"But there is a possibility that he is trying to do something else: To find shelter and disappear. We might be closer than ever to the time when Saddam will move from a strategy of survival to a strategy of suicide or disappearing."

Question: For how much time can he disappear inside Iraq without being found? "I imagine that he knows Iraq better than foreigners."

Question: How many people are in his close circle? "In the closest group, between 30 and 40. In the wider group, between 70 and 100."

Question: What good will disappearing be for him? "Such a strategy has advantages for Saddam. His loyalists will continue to do their job out of their fear of Saddam until the coalition forces purify certain sections of Baghdad.

"The demise of the army and of civilians will continue when Saddam cannot or is not interested in showing a sign of life. On the other hand, there are also disadvantages for him, because in the end people will see that he is gone and that will affect their actions towards the Americans."

Question: Where can Saddam disappear to?

"He can disappear into the tunnel system that apparently exists underneath his palaces. He could be smuggled to one of the areas in the north or center of the country. It is possible that he prepared his escape route ahead of time. We know of at least 50-70 palaces, houses, and sites that belong to his family.

"But once again, on the other hand, it is possible that his image will not allow him to do this, and he will want to fight to the end. That is assuming that he was not wounded. If he was wounded, it is possible that he has already decided to initiate a few things that he thinks will cause a turnaround."

Question: Like chemical weapons?

"There is a very problematic point here. Until the assassination attempt, at 4:20 a.m. two weeks ago Thursday, Saddam Hussein's strategy was survival, his goal was to ensure that they would not find any non-conventional weapons: hide them, lie about them, as long as they do not find anything. That also means taking the weapons he has, breaking them down into small parts, and hiding them.

"And then the war started. Now it is not simple for him to take the same weapons that he worked so hard to hide, and use them all of a sudden. Perhaps the Americans are already in some of those places. Perhaps he cannot reach them."

Question: The Americans went to war in order to get rid of Saddam Hussein and to find chemical and biological weapons. What will happen if Saddam disappears and the weapons are not found?

"Patience. Only two weeks have gone by since the beginning of the war. I must compliment the Americans on the way there are operating. I have no doubt that in the end they will find it. I look at the report from the chief of the inspection team, Blix. Only after the war started did he remember to reveal that there were open questions."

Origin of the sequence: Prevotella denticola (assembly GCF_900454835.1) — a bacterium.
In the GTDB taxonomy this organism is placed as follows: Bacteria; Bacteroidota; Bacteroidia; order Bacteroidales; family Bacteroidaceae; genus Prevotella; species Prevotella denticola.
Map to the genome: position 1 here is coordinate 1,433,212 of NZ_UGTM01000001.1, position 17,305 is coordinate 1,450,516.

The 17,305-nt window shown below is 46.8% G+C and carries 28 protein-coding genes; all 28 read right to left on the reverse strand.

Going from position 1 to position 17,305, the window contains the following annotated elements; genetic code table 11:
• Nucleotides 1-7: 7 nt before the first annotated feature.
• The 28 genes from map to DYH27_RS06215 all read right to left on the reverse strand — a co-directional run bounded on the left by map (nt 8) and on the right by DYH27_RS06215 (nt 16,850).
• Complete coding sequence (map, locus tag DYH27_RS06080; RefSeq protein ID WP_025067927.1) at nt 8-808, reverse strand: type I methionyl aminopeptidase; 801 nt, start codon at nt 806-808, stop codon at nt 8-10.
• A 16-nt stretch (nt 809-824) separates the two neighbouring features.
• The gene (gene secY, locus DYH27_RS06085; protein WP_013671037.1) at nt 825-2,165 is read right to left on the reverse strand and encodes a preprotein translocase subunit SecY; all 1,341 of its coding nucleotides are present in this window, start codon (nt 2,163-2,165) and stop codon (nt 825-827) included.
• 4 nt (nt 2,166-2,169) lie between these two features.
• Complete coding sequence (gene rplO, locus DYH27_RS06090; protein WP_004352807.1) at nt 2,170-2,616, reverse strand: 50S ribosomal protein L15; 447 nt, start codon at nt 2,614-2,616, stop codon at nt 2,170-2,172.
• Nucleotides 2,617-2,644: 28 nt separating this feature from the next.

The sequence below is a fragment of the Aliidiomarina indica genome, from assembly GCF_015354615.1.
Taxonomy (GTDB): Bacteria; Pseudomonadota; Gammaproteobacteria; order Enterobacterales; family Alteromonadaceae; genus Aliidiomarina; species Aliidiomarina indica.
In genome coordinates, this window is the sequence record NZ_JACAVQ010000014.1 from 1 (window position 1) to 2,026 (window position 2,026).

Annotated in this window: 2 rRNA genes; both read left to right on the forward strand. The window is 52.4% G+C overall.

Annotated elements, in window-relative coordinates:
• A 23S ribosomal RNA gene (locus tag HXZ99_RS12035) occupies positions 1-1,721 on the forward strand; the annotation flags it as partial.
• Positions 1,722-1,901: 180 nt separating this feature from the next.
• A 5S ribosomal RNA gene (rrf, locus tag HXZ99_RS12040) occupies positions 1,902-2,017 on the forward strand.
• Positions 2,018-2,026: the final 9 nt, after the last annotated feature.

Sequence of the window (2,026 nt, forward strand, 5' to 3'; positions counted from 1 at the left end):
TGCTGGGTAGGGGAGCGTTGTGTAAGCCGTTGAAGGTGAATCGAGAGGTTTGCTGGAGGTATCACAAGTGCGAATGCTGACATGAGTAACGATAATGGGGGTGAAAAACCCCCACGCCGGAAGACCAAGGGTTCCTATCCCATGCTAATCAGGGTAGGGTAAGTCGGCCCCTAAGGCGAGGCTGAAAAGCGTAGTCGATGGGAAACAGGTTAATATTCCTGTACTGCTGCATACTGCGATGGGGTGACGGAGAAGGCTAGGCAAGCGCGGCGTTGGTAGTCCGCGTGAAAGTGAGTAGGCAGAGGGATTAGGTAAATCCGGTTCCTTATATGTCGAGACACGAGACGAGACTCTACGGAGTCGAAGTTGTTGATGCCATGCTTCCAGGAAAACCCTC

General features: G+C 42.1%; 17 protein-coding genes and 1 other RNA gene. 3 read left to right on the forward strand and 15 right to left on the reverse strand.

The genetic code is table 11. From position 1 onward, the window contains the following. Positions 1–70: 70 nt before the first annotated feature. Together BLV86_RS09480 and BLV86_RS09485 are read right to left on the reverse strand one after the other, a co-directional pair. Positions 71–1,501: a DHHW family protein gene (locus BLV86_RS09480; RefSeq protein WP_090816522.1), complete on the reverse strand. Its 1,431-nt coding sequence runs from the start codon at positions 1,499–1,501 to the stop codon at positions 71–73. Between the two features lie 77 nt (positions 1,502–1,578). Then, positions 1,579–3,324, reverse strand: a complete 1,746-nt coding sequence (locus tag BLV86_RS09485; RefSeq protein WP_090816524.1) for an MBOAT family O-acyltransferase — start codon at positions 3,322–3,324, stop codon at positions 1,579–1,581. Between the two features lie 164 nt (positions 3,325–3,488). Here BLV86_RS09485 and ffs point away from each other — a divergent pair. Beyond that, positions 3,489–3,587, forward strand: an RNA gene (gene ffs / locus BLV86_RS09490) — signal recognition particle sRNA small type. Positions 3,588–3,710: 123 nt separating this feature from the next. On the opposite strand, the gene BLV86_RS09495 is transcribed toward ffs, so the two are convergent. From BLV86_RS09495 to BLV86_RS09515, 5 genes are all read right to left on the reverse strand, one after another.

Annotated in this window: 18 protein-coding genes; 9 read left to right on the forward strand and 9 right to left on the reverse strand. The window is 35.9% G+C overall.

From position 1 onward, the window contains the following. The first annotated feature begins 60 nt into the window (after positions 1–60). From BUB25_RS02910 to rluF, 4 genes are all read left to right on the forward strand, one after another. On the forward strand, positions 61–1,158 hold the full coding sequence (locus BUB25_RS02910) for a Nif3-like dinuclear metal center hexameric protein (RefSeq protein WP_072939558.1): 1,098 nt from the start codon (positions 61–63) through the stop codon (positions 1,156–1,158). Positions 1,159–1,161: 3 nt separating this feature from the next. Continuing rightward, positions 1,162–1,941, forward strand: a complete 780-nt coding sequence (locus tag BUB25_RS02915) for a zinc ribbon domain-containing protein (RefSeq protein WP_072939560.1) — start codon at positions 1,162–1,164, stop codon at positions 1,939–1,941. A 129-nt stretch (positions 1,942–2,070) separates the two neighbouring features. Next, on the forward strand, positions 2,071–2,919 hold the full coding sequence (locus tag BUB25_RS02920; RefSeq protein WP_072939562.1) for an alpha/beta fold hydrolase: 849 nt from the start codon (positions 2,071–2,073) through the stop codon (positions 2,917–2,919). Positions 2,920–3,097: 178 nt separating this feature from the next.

Question: Questions that concern you?

"Absolutely. They did not do a good job counting some of the el-Hussein missiles (which are capable of reaching Israel-S.P.) that were destroyed. Fourteen missiles were apparently not destroyed, and neither were between two and eight mobile launchers.

"There is something here that is going unnoticed: Saddam's policy was to conceal things. And when you are concealing, you are not training units but instead taking the weapons apart and hiding them all over the huge country. Perhaps it is also preferable for him not to pull out the chemical weapons, because he has heard the French threat that should he use such weapons they will join the war."

Question: Let us say that the Americans do not manage to find the hidden weapons by themselves. What then?

"If the picture that is now coming together turns out to be accurate, this means that the battle for Baghdad has been decided, and this is the beginning of the point of transition from which we will be able to see how this war will end. The next stage will be critical: Guaranteeing that Saddam and his associates are arrested or killed, and immediately thereafter finding all of the people involved in developing weapons of mass destruction so that they will point out where they are located."

Question: Are you talking about the scientists?

"Scientists, and part of the special Republican Guards. The second they find them, and the fear of Saddam is gone, they will reach the weapons."

Question: Did the inspectors even manage to find something that we did not know about?

"Yes. Before the inspections we did not know about the Sumud-2 missiles that can reach a range of 600 km with a 300 kg warhead. We also did not know about the pilotless aircraft with the range of 500 km. There were enough things that we did not know about."

Understanding the Israeli Soldier

Question: Try to get into Saddam's head, or the head of whoever it is that is leading the defensive battle for Baghdad in his name. How will they stop the Americans from getting in?

"Saddam has already asked all of the civilians to prepare trenches and throw grenades and firebombs. As far as he is concerned, every resident of Baghdad is responsible for fighting for his own home. It is interesting that both sides believe that the war's fate will be decided in the battle for Baghdad."

Question: Why did the Americans believe that they would be greeted with flowers in Iraq?

"This was not our assessment. Ours was that there would be combat, and that in the end the Americans will be able to win. We have known the Middle East for long enough to be able to make these assessments. By the way, I did not hear an American assessment that they would be greeted with flowers and rice. It can be assumed that their assessment was that the resistance would be lighter, as it was in Afghanistan."